When in deep trouble, try to remain cool…
For some time a debate is raging on the nature of blogs and bloggers. Does blogging equal to journalism, are bloggers and their blogs subject to standards of journalism, and most of all, can they be held responsible for the views they express.
As the title of this post suggest, I’d say “yes” to most of those counts – but not in the same degree on all of them. Naturally, there are at least two widely opposing views present. One says that blogs are not journalistic pieces, whereas another claims that some sort of code of conduct should be followed
While I understand aversion to any sort of “regulation” (for lack of a better word) in the blogosphere – albeit a voluntary and selfimposed regulation (as I will show a bit later on), one thing must be considered: contrary to common sense an established code of conduct could actually diminish the possibility of censorship in the blogosphere. Why?
Simply, because it would give bloggers some sort of leverage against would-be censors.
And this is where Journalistic Code of Conduct comes in. Namely, this Code is not state-imposed but rather self-imposed by the journalists’ association in order to give journalists cover when they find themselves under attack by objects of their articles. This code of conduct has been refined during the years and is now more or less accepted by all journalists (even if they do not always conform to it). It also serves to “filter out” bad journalism from good journalism.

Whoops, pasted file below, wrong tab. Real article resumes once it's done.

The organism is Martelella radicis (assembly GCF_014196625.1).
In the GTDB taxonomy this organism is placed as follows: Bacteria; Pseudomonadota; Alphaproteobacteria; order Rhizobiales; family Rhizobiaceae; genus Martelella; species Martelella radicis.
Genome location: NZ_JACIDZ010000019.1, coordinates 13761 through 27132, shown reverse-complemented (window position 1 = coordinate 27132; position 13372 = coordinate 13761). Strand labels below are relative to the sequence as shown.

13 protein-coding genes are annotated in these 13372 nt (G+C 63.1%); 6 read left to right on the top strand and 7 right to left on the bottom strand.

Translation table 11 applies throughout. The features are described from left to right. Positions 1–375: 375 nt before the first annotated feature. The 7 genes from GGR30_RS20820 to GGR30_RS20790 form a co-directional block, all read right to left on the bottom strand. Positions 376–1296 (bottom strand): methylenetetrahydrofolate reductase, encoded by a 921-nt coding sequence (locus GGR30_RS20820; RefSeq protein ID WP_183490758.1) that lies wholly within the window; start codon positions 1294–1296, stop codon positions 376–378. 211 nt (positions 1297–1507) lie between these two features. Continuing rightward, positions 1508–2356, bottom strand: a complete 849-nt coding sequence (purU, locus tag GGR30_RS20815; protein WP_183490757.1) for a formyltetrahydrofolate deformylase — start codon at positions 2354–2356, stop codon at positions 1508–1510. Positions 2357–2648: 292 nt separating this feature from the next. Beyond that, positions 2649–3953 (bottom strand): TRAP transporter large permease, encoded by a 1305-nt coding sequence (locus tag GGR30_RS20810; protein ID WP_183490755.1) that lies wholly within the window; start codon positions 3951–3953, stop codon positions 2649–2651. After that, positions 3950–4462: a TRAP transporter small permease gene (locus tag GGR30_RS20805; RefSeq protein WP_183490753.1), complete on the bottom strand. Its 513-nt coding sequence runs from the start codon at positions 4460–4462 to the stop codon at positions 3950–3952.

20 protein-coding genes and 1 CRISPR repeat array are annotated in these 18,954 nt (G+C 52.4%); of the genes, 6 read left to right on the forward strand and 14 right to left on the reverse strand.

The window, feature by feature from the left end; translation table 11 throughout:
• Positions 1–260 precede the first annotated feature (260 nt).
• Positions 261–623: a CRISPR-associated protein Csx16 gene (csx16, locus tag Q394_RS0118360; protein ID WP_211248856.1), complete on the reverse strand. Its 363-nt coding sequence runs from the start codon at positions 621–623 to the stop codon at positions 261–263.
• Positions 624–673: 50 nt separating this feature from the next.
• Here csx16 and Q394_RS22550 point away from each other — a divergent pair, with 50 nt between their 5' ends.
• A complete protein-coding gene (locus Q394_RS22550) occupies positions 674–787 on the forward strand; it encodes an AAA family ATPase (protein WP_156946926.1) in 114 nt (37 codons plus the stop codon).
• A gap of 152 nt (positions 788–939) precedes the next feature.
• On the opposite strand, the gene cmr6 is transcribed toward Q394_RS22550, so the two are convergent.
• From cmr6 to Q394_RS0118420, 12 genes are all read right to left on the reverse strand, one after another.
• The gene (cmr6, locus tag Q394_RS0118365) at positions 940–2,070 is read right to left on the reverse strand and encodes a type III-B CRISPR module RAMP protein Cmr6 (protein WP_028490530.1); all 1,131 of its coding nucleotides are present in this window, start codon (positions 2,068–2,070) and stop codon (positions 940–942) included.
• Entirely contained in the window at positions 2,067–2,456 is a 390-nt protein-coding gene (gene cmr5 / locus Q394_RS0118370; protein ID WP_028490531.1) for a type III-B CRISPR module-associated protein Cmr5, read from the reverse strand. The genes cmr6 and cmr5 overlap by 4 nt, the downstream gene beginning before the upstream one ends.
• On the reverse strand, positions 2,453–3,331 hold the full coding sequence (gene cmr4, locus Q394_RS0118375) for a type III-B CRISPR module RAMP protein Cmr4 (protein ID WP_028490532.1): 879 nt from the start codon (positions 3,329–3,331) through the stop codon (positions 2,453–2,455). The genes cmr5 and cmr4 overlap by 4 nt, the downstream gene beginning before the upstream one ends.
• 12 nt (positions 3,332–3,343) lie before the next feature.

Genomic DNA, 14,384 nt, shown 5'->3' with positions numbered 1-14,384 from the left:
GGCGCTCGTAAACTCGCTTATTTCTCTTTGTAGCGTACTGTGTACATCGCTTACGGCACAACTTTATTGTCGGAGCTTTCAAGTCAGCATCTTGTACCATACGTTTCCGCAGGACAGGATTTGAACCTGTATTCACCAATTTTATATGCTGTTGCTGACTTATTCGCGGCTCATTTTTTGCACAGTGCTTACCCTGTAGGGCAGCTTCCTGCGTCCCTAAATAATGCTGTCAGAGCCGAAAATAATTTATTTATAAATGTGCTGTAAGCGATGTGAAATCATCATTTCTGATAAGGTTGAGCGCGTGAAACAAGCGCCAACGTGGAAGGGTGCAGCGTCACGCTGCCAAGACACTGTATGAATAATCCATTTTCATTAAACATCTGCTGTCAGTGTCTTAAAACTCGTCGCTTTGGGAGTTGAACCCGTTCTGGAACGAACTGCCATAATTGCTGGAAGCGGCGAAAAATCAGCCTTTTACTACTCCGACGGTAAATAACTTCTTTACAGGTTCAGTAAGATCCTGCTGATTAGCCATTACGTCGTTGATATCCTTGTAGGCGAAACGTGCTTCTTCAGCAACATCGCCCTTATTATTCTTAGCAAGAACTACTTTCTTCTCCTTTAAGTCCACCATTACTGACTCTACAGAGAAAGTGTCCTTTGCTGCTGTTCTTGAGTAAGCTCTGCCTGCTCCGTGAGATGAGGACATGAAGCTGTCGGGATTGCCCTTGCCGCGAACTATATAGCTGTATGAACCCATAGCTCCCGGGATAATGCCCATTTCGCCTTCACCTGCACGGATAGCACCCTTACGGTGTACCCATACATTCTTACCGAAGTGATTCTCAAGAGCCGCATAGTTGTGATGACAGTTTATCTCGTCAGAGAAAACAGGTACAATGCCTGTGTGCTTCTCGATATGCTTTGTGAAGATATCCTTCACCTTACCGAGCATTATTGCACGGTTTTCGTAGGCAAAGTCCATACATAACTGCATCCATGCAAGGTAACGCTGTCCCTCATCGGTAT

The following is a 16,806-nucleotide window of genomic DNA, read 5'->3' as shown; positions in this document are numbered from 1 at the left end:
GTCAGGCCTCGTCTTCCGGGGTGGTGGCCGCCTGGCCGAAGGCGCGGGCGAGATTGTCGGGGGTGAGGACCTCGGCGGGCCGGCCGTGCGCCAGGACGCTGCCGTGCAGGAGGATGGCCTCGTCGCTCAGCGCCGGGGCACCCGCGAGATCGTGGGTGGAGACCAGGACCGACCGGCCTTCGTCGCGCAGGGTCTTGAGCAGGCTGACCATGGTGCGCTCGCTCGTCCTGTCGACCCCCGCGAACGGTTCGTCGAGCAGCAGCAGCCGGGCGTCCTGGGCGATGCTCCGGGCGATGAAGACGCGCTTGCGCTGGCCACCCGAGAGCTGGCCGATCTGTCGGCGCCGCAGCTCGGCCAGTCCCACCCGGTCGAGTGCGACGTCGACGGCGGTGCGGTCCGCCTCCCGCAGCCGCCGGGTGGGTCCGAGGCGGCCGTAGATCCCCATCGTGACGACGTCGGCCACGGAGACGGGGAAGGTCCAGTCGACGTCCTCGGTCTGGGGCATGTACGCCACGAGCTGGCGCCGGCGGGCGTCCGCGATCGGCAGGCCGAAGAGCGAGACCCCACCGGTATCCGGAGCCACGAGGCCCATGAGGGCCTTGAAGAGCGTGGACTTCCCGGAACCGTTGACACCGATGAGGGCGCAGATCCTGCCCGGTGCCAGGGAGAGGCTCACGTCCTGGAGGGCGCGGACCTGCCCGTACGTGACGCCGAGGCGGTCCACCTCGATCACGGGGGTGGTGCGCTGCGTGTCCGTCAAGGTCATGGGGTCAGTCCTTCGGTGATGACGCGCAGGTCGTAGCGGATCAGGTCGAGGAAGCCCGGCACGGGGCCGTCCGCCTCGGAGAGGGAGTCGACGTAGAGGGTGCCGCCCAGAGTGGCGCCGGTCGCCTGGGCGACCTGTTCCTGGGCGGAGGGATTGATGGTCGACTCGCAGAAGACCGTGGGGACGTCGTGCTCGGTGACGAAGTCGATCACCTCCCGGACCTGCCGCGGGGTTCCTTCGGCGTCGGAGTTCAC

However. As I have shown some time ago, blogs are a modern-day version of the Speaker’s Corner. This however means that an individual who finds him/herself a subject of any particular blog entry, can feel violated and seeks justice in court – much like the GuÅ¡ti affair. And since bloggosphere as a community is not closely connected but is rather a loose association of individuals, whose more or less only common point is the fact that they happen to be blogging, there is little actual resistance to more or less obvious acts of censorship by anyone who happens to be in a position of power over a particular blogger.
If there were some sort of a document which bloggers could invoke in their defence, this would be the first (albeit weak) line of defence. Admittedly, this document would not be legaly binding, but neither is Journalistic code of conduct. However the latter is still regularerly invoked. Thus I firmly believe that it is in bloggers’ best interest to form some sort of Bloggers’ Ethics Code, which would set out best practices when blogging about the “outside world” – that is to say about people and events. The said Code needs not be as rigid as the Journalists’ Code, nor as narrow minded. But one could use Journalists’ Code as a starting point, applying changes and modifications where and when necesary.
Recent events have shown that certain types of blogs and bloggers need some sort of protection. Any kind of protection – be it from politicos or from media owners. Pressure will always be brought to bear. But the community should find a way to deflect it, not just cry “Wolf!” when it happens.